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  • Writer's pictureJules

Harley Street Visit - Part Deux

8 - Jan 2022

It is summer time. It’s lunchtime and I’ve travelled to London for my first appointment at the chiropractors.

The streets are not as busy as usual because we are still in a pandemic. It’s not lockdown but most passengers were wearing face coverings on the tube. I am surprised to see how many people are wearing face masks above ground in the open air.

I’ve never been to Harley Street before. First, I must have X-rays taken.

After I’m done, I step from air conditioned comfort, rip off my mask and draw my sleeve across my upper lip. I am sweating more than usual.

Nervous anticipation is normal

As I enter the building, I check my phone once more. Fourth floor. Apartment 23. It seems more like a block of residential flats than a medical premises. The lift opens onto a pristine corridor, all white walls, every dark-brown door identical, except for the number.

I find the flat I’m looking for, ring the bell and wait. The door is opened by small dark haired woman. She welcomes me in. Her English is laced with a charming French accent. I’d done my research but am still a little surprised. ‘Bonjour’, I stammer. She smiles and leads me into her treatment room.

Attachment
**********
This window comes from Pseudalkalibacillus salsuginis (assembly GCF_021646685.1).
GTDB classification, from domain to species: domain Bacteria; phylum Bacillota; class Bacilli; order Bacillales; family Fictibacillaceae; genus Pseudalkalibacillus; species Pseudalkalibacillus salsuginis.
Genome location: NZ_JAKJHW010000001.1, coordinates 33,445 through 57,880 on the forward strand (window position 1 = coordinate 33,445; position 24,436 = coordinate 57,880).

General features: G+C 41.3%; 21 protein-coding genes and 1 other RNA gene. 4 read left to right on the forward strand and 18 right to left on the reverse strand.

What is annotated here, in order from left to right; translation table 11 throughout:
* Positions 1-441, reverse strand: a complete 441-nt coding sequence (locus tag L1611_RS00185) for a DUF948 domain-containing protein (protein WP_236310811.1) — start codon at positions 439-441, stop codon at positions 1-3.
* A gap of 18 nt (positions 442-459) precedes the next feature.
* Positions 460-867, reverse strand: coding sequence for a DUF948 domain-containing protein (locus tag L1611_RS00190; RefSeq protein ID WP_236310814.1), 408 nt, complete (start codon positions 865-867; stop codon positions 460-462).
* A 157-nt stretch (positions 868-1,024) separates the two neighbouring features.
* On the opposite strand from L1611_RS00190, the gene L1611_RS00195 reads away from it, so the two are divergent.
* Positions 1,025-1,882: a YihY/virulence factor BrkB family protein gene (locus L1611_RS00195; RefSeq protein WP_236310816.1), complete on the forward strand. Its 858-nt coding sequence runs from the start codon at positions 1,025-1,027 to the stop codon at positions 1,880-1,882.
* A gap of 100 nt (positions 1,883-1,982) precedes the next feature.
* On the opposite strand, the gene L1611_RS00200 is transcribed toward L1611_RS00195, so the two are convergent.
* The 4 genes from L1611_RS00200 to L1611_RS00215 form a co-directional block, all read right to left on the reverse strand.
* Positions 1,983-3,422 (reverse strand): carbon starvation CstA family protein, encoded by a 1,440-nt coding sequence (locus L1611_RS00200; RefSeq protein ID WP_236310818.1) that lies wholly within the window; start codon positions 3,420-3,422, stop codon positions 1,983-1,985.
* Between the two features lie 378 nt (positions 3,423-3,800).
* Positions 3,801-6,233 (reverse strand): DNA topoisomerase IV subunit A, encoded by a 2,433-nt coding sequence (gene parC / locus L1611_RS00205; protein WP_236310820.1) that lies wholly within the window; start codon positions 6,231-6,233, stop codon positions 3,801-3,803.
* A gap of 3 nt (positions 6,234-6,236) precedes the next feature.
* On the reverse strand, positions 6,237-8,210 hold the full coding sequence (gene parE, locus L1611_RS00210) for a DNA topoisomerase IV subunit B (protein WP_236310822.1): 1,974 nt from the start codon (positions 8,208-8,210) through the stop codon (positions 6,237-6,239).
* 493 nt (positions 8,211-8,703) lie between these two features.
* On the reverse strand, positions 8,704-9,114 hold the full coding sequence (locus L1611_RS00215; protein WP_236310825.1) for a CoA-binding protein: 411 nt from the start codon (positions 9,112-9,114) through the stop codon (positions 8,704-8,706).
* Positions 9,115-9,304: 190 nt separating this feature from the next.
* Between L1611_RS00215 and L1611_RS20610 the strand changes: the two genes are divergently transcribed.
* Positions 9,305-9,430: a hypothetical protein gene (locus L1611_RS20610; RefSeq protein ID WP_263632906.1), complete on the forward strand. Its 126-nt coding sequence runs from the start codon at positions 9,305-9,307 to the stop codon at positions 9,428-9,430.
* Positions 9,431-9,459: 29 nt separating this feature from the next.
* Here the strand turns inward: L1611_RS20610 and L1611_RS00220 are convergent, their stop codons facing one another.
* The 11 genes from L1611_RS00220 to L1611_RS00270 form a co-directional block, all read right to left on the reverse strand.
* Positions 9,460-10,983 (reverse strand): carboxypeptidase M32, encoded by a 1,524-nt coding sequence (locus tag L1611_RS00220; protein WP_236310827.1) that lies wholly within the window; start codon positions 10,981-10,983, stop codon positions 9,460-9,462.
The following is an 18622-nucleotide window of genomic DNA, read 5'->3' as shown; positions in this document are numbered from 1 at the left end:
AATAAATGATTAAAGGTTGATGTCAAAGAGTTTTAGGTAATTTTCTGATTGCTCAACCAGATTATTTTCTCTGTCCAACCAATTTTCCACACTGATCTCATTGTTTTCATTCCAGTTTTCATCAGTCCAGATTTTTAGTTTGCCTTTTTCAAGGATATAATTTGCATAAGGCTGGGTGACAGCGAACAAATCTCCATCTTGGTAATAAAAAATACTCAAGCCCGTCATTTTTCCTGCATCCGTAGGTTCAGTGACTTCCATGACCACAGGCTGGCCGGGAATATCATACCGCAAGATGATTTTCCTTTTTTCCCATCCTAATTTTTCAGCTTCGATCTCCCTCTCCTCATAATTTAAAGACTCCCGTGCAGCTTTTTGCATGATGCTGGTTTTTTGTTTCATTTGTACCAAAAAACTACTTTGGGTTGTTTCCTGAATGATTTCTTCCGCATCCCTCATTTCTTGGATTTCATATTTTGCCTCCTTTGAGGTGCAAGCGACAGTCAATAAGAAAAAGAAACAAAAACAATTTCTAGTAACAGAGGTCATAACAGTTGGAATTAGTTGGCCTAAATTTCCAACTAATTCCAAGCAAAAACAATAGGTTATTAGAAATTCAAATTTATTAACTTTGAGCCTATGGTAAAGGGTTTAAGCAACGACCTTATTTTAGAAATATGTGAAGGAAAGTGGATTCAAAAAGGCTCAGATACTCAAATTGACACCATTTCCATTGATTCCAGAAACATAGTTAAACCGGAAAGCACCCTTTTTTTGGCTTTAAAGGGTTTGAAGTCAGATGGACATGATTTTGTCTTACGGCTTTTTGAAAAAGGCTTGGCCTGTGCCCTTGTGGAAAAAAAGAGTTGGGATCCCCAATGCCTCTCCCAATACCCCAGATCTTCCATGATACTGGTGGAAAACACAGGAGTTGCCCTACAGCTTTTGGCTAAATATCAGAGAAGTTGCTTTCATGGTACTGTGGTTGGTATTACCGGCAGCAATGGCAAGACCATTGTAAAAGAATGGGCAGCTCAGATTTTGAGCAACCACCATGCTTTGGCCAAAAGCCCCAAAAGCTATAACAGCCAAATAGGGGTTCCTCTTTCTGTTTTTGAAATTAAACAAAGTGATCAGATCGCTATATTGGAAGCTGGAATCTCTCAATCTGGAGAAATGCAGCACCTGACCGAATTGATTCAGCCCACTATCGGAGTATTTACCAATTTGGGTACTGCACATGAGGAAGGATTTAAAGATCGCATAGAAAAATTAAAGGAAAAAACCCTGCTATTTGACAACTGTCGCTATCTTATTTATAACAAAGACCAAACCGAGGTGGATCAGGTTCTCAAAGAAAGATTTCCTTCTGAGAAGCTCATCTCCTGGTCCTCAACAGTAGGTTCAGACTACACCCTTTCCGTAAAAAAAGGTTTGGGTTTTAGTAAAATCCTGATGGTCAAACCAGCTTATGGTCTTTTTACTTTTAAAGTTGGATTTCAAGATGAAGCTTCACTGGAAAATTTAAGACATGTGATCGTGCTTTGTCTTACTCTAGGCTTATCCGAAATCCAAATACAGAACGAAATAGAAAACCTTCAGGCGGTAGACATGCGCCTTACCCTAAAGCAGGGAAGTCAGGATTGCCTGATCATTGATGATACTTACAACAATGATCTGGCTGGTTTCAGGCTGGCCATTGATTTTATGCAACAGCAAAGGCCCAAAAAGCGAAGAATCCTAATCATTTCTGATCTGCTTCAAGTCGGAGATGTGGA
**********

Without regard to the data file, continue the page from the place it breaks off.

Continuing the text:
The room is small and has a not-unpleasant, medicinal smell of lavender. Beneath the window stands a tiny desk. My X-rays are displayed on the computer. Along the length of one wall is a low bench upholstered in a rich green fabric. The only other furniture in the room is the chair on which I now sit.

We talk at length about my medical history. I feel very at ease and can open up about how I am feeling, not just physically. “You know the body and mind really are connected’ she says. I sense that we have already established a meaningful relationship.

It essential to feel that you have found a ‘good fit’


Anyone who works on you physically or mentally is just another human being. There are too many stories about health professionals who profess to have all the answers and are ready to absolve themselves of any responsibility if treatments don’t work.

When you are desperate for help, your mind grasps onto any hope of any improvement. You are at your most vulnerable. You’ll agree to most anything. That’s when you have to be careful. You have to do your research. You have to have an exit plan for if at any point, it’s not working out.


‘There are no guarantees. No promises’, she explains, when outlining the treatment plan. ‘I am hoping for a 50 - 70% improvement - given time’.

I leave pleased and relived feeling lighter, taller, free-er. Happier. It is difficult to explain. All I know is I can’t wait until to my next appointment and am looking forward to where this might lead.

That concludes my first visit. Needless to say it was a success.

Don‘t get me wrong there‘s a long road ahead. I have some strict instructions to ice the treated areas repeatedly for the first few days. To remove a pillow to allow my head and neck to be in a better position as I sleep. To think about avoiding wearing any shoes with a heel.

‘Had I looked at barefoot shoes?’

I am also dehydrated, which is no surprise to me, and know I have to drink lots of water. Oh and avoid yoga for a while, which was another surprise, as it may undo the work she has done.

Keep meditating

Keep breathing

Avoid stress as much as possible

I can do all that.

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